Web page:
HARARE, Nov 14 (Bernama) -- The 48 Least Developed Countries (LDCs) in the United Nations climate change negotiations have challenged recently re-elected US President Barack Obama to commit more to efforts aimed at addressing effects of the phenomenon.
In an open letter to Obama, LCD chair Pa Ousman Jarju said Obama had failed to live up to the promises he made towards climate change efforts during his first term as US president, Zimbabwe news agency New Ziana reported.
"When you were first elected president, your words gave us hope that you would become an international leader on climate change. But you have not lived
up to this promise," Jarju said.
Jarju said in contrast to their commitment, wealthy countries, including the US, had only availed US$1.5 billion to assist poor countries adapt to new climate realities while over US$400 million was spent on subsidies for fossil fuel industries.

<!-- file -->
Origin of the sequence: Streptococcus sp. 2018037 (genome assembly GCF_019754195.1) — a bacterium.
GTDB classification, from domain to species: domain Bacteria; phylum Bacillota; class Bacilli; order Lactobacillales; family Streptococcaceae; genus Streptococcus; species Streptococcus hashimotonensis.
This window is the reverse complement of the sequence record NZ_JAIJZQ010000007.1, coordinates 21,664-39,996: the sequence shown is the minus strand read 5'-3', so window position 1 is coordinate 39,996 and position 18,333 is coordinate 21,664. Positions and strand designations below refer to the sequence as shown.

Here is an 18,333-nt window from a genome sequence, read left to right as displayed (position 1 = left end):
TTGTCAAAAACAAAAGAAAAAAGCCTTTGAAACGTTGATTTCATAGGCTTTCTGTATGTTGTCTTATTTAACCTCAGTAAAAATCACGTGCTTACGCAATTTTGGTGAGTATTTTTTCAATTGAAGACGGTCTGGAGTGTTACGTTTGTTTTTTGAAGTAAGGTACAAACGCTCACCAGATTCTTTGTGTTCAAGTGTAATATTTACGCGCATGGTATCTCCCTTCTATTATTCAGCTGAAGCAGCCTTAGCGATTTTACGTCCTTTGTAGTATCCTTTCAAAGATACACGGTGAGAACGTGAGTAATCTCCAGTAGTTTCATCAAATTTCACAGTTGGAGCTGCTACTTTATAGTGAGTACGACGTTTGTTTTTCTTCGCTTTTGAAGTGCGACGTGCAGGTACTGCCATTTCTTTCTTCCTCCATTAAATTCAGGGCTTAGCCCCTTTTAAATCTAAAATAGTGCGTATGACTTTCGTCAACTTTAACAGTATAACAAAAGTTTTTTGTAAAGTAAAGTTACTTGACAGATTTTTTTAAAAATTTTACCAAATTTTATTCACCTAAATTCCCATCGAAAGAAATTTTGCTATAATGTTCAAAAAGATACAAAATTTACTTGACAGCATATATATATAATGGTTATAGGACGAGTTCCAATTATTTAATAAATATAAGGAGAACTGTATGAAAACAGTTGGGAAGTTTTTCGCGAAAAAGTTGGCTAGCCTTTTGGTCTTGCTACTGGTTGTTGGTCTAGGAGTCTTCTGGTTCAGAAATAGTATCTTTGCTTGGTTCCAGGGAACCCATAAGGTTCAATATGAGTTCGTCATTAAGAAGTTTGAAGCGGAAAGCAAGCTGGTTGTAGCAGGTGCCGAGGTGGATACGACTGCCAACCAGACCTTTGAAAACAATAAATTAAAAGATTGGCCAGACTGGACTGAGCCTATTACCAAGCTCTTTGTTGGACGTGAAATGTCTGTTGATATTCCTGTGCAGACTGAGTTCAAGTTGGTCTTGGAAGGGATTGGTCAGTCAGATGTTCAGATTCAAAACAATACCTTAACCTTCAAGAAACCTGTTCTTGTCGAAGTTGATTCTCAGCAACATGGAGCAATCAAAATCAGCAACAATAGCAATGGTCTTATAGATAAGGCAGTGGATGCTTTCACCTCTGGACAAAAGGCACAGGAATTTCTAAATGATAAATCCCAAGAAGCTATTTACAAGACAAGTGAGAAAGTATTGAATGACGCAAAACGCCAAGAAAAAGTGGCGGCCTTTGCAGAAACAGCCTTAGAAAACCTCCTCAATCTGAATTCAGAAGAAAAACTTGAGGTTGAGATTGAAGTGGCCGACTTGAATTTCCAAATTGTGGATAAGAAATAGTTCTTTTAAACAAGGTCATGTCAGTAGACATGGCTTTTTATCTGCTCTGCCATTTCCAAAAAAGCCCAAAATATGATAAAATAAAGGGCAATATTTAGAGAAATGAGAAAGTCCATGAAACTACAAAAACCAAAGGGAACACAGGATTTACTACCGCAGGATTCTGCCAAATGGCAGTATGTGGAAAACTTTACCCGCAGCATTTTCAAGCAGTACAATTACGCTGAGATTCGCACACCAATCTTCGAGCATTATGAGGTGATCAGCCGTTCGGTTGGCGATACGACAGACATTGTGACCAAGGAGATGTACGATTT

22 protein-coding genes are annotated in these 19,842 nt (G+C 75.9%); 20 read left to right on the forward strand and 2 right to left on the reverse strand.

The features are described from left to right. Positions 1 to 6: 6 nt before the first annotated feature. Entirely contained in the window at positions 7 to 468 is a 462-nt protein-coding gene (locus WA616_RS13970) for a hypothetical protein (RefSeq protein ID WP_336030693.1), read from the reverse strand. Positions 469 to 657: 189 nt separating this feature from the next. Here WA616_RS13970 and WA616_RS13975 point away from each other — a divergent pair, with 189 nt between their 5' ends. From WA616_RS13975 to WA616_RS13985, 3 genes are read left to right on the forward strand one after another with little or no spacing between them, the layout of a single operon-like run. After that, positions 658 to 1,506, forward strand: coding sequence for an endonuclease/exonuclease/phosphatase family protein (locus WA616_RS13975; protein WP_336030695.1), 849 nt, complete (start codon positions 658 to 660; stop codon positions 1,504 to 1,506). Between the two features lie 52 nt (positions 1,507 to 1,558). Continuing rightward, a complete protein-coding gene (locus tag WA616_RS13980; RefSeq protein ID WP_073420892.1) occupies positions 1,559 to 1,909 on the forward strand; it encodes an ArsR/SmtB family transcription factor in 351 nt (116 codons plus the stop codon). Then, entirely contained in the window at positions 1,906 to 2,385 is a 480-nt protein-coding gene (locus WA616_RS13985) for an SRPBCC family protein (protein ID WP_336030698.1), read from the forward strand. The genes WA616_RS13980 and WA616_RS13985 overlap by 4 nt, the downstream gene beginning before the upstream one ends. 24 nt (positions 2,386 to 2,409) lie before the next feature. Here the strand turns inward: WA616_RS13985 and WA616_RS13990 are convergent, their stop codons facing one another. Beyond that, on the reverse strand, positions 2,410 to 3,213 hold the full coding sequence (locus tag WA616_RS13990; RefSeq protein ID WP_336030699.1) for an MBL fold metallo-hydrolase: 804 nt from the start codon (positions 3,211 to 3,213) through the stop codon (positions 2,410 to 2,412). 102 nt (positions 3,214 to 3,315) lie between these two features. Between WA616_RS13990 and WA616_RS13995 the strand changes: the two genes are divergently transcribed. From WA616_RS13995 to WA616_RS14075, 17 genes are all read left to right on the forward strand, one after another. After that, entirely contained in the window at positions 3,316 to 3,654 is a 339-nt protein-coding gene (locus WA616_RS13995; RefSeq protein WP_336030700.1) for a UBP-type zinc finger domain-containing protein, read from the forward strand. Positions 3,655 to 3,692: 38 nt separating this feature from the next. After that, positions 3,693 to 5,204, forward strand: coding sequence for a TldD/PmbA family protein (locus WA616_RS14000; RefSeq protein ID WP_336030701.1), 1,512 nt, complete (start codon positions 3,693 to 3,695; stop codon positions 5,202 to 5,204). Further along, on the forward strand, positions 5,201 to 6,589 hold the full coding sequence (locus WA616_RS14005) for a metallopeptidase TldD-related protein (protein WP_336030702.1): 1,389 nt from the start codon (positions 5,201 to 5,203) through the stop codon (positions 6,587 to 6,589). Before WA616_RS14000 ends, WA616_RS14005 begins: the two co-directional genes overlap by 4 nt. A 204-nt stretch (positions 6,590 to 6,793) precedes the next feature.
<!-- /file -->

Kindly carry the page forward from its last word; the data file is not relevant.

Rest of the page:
"They gave the main contributors to human-caused climate change more than 250 times the support they offered those whom it harms most," he said.
Jarju said with the history that the US has had in dealing with natural disasters, most recently super storm Sandy, Obama should appreciate that poor countries did not have the resources to effectively handle such occurrences.
"We are only 12 percent of the world's population, but we suffer the effects f climate-related disasters more than five times as much as the world," he said.
Jarju said it was critical that climate change be addressed as a matter of urgency instead of delayed proposals made in Copenhagen in 2009 which spoke of 2020 strategies.
"Having wealthy nations reduce their greenhouse gas emissions steeply is fundamental, but helping the poorest of us cope with its impacts is an immediate necessity," he said.
Members of LDCs include Afghanistan, Angola, Malawi, Ethiopia, Liberia, Mali, Rwanda and Zambia.